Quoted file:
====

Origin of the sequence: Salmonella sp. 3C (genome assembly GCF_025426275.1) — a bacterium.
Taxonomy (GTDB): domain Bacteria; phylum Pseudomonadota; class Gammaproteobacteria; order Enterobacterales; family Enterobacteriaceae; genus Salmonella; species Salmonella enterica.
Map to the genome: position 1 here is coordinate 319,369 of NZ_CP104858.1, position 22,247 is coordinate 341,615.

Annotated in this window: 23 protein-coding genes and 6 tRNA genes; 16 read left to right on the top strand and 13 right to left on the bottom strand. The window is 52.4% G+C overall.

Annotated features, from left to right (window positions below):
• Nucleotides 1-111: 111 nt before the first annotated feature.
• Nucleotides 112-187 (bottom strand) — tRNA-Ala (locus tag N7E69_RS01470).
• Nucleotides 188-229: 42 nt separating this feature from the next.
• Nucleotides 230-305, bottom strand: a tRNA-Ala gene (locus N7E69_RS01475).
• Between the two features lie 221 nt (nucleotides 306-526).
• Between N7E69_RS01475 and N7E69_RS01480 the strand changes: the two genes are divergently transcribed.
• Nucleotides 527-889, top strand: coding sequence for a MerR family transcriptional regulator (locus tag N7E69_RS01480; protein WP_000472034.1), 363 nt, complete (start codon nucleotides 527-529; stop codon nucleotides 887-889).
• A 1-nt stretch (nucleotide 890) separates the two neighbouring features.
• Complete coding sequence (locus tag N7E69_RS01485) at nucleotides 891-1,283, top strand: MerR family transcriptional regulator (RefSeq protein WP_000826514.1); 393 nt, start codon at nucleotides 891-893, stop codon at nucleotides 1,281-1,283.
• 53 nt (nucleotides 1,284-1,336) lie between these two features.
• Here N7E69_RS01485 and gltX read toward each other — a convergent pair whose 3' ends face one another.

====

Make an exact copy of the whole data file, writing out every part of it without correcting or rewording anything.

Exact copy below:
Origin of the sequence: Salmonella sp. 3C (genome assembly GCF_025426275.1) — a bacterium.
Taxonomy (GTDB): domain Bacteria; phylum Pseudomonadota; class Gammaproteobacteria; order Enterobacterales; family Enterobacteriaceae; genus Salmonella; species Salmonella enterica.
Map to the genome: position 1 here is coordinate 319,369 of NZ_CP104858.1, position 22,247 is coordinate 341,615.

Annotated in this window: 23 protein-coding genes and 6 tRNA genes; 16 read left to right on the top strand and 13 right to left on the bottom strand. The window is 52.4% G+C overall.

Annotated features, from left to right (window positions below):
• Nucleotides 1-111: 111 nt before the first annotated feature.
• Nucleotides 112-187 (bottom strand) — tRNA-Ala (locus tag N7E69_RS01470).
• Nucleotides 188-229: 42 nt separating this feature from the next.
• Nucleotides 230-305, bottom strand: a tRNA-Ala gene (locus N7E69_RS01475).
• Between the two features lie 221 nt (nucleotides 306-526).
• Between N7E69_RS01475 and N7E69_RS01480 the strand changes: the two genes are divergently transcribed.
• Nucleotides 527-889, top strand: coding sequence for a MerR family transcriptional regulator (locus tag N7E69_RS01480; protein WP_000472034.1), 363 nt, complete (start codon nucleotides 527-529; stop codon nucleotides 887-889).
• A 1-nt stretch (nucleotide 890) separates the two neighbouring features.
• Complete coding sequence (locus tag N7E69_RS01485) at nucleotides 891-1,283, top strand: MerR family transcriptional regulator (RefSeq protein WP_000826514.1); 393 nt, start codon at nucleotides 891-893, stop codon at nucleotides 1,281-1,283.
• 53 nt (nucleotides 1,284-1,336) lie between these two features.
• Here N7E69_RS01485 and gltX read toward each other — a convergent pair whose 3' ends face one another.